Markel, Mike. IEEE Transactions on Professional Communication (2002). Design>Web Design>Hypertext


Demand Modeling, New Mode Problems, and the $64 [sic] Question: Technological Utopianism in America's Race to Develop High Speed Rail Technology   (PDF)   (peer-reviewed)   (members only)

This article analyzes reports describing a proposed MagLev rail system, reports which employ idiosyncratic rhetorical devices to argue for funding. The analysis discusses ethical and rhetorical dilemmas which face writers seeking funding for 'new mode' problems.

Sauer, Beverly A. IEEE Transactions on Professional Communication (1993). Design>Information Design>Assessment


Devising Collective Knowledges for the Technical Writing Classroom: A Course-Based Approach to Using Web 2.0 Writing Technologies in Collaborative Work   (peer-reviewed)   (members only)

Technical and professional writing pedagogies have traditionally understood collaborative writing as an aggregate, cooperative venture between writers and subject matter experts. In contrast, this tutorial argues that Web 2.0 technologies offer technical and professional communication pedagogies more advantageous conceptions and practices of collaborative writing. The tutorial analyzes how new media technologies create a different collaborative writing environment and then discusses how these environments help collaborative writing methods create an alternative writing situation. The study concludes by examining the outcomes of student Web 2.0 research projects and by offering technical and professional writing instructors new pedagogical strategies for teaching collaborative writing.

Rice, J.A. IEEE Transactions on Professional Communication (2009). Articles>Education>Writing>Collaboration


Disease Classification and the Organization of Large-Scale Web Sites   (PDF)   (peer-reviewed)   (members only)

The International Classification of Diseases (ICD) has been employed by the world's public health officials to chart the nature, frequency, and geographic origins of diseases and causes of death in human populations since the late nineteenth century. The ICD has been modified every decade since the 1890s, and a study by Bowker and Star of these changes, in concert with the work of others on the practices employed in information mapping, can be used to better understand the organization of large-scale web sites. Specifically, web designers must adapt classification schemes to fit multiple social worlds. Additionally, we need to understand that these systems can become so entrenched in our thinking that they become "invisible," thus undermining our ability to adapt them as future needs or insights arise.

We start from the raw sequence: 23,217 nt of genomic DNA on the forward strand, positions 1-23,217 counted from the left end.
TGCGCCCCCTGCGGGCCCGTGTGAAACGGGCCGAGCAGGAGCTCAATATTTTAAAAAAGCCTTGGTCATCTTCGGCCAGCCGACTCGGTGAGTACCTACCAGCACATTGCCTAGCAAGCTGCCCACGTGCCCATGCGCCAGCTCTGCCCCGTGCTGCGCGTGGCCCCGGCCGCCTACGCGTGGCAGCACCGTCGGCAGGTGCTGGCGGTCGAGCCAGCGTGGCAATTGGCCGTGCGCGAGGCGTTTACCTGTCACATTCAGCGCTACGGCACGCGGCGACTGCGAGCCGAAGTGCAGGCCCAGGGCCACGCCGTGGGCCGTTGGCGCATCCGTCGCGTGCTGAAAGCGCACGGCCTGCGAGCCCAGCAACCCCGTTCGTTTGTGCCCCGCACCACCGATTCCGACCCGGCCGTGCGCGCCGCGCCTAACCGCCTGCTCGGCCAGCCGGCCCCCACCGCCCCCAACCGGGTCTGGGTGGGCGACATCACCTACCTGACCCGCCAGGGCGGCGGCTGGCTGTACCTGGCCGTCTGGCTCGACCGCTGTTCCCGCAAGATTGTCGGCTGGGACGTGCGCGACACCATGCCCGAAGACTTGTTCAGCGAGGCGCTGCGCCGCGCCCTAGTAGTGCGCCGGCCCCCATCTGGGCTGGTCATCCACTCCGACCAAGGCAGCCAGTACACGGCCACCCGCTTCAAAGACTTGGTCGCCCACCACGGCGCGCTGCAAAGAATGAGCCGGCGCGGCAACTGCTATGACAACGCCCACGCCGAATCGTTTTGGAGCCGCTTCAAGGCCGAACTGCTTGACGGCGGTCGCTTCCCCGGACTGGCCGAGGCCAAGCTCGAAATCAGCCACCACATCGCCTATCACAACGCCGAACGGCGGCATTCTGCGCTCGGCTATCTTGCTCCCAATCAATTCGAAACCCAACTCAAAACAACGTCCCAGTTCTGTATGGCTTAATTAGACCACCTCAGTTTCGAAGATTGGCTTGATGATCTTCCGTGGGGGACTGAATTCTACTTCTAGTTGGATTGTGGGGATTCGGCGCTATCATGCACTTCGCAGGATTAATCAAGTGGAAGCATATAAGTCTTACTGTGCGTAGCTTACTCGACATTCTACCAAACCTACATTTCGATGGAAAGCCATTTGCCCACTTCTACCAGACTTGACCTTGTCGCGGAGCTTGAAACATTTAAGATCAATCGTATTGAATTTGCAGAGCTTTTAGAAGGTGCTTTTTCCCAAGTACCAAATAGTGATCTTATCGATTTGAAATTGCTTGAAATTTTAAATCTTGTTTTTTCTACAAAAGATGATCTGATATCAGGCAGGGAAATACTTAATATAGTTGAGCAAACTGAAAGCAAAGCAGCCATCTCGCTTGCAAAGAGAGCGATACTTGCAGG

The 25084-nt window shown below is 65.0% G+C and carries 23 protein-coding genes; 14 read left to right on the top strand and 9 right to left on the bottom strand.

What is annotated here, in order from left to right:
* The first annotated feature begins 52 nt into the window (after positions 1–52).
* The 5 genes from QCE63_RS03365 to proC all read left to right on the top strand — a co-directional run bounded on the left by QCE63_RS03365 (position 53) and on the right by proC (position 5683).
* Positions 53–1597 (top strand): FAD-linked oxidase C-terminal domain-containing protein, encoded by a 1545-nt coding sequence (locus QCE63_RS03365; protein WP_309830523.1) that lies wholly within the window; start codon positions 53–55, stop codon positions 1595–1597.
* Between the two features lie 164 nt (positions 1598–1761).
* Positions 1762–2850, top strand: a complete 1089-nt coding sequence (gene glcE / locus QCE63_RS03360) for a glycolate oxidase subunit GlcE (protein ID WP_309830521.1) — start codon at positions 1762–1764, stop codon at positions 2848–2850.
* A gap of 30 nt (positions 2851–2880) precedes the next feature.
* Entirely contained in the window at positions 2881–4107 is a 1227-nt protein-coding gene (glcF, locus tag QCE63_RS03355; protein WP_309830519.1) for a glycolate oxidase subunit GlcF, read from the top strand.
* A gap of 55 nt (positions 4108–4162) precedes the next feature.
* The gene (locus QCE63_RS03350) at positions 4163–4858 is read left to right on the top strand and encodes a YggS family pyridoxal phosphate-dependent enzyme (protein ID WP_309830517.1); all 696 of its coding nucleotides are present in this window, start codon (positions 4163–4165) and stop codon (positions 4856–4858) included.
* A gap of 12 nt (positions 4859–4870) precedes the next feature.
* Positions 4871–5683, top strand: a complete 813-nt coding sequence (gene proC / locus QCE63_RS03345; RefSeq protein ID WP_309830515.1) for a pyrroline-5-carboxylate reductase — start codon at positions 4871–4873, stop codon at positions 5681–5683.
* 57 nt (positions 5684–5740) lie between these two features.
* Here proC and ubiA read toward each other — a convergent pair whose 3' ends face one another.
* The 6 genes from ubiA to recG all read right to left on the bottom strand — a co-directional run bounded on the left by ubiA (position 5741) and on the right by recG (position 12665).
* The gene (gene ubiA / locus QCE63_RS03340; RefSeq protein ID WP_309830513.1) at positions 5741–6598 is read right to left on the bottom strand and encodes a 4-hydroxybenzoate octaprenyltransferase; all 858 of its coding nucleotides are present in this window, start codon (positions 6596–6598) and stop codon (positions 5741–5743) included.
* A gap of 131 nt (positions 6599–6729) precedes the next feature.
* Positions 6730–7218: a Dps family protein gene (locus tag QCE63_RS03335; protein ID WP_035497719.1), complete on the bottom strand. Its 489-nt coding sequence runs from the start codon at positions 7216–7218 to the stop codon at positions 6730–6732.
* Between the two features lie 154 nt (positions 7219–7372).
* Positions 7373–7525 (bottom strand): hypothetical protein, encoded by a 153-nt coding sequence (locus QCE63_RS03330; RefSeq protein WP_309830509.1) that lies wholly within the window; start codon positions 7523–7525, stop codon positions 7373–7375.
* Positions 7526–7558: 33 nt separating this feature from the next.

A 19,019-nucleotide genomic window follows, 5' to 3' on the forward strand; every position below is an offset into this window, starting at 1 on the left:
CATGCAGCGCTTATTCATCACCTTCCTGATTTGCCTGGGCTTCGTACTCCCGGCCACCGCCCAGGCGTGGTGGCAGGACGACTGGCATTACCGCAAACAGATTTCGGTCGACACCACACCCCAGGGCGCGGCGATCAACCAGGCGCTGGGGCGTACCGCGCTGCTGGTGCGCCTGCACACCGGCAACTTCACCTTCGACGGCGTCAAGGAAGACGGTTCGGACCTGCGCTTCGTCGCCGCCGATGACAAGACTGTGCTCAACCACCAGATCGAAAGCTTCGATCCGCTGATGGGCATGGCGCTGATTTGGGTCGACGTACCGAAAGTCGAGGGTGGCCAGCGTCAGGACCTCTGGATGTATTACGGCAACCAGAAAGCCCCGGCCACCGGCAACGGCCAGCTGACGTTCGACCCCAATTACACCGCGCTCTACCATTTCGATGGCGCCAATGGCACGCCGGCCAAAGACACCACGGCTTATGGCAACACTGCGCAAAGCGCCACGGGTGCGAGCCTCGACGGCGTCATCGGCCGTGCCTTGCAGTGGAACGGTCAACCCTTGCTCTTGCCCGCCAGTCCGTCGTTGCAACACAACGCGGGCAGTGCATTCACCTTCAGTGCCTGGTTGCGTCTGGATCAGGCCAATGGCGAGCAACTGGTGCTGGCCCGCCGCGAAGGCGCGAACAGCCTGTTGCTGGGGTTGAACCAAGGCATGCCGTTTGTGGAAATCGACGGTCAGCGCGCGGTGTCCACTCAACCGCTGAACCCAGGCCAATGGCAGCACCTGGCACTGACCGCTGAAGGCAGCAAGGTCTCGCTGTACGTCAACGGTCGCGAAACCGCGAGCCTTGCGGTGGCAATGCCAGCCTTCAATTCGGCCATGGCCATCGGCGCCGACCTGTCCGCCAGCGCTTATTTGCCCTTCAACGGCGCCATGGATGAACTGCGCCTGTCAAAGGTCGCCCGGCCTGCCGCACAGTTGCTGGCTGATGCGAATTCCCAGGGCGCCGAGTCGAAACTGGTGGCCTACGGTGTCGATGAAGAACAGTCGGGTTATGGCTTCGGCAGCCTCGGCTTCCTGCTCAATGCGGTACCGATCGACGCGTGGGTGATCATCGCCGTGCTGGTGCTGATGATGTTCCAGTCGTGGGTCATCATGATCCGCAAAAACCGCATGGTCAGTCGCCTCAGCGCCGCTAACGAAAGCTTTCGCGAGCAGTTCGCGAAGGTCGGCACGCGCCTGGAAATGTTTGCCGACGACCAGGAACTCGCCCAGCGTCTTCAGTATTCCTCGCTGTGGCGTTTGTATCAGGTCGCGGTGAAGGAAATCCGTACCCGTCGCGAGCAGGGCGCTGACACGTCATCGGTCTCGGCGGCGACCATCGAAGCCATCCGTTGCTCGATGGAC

Applen, J.D. IEEE Transactions on Professional Communication (2001). Articles>Information Design>Web Design>Biomedical


The Engineer as Rational Man: The Problem of Imminent Danger in a Non-Rational Environment   (PDF)   (peer-reviewed)   (members only)

Mine safety instruction manuals and training guides reflect an engineering perspective based on the concept of a Rational Man, a perspective which obsstructs effective risk management.

Sauer, Beverly A. IEEE Transactions on Professional Communication (1992). Articles>Documentation>Risk Communication>Rhetoric


Evaluating What Students Know: Using the RosE Portfolio System for Institutional and Program Outcomes Assessment Tutorial   (peer-reviewed)   (members only)

Currently, colleges and universities have developed assessment systems that can collect student work products for evaluation in an effort to make student learning transparent and ensure accountability in higher education. At the Rose-Hulman Institute of Technology, we have developed a digital portfolio system, the RosE Portfolio System (REPS), that allows for efficient data collection; the results of portfolio evaluations are used by academic departments and programs to improve curricula and provide evidence to external accrediting agencies. The results of evaluations of student performance are also used to ensure the quality of academic curricula.

Williams, Julia M. IEEE Transactions on Professional Communication (2010). Articles>Education>Assessment>Case Studies


Experiential Learning Prepares Students to Assume Professional Roles   (PDF)   (peer-reviewed)

Educators need to prepare their students to assume roles as communicators in the corporate world. By providing experiential education--active learning both inside and outside the classroom--teachers can ensure that students succeed.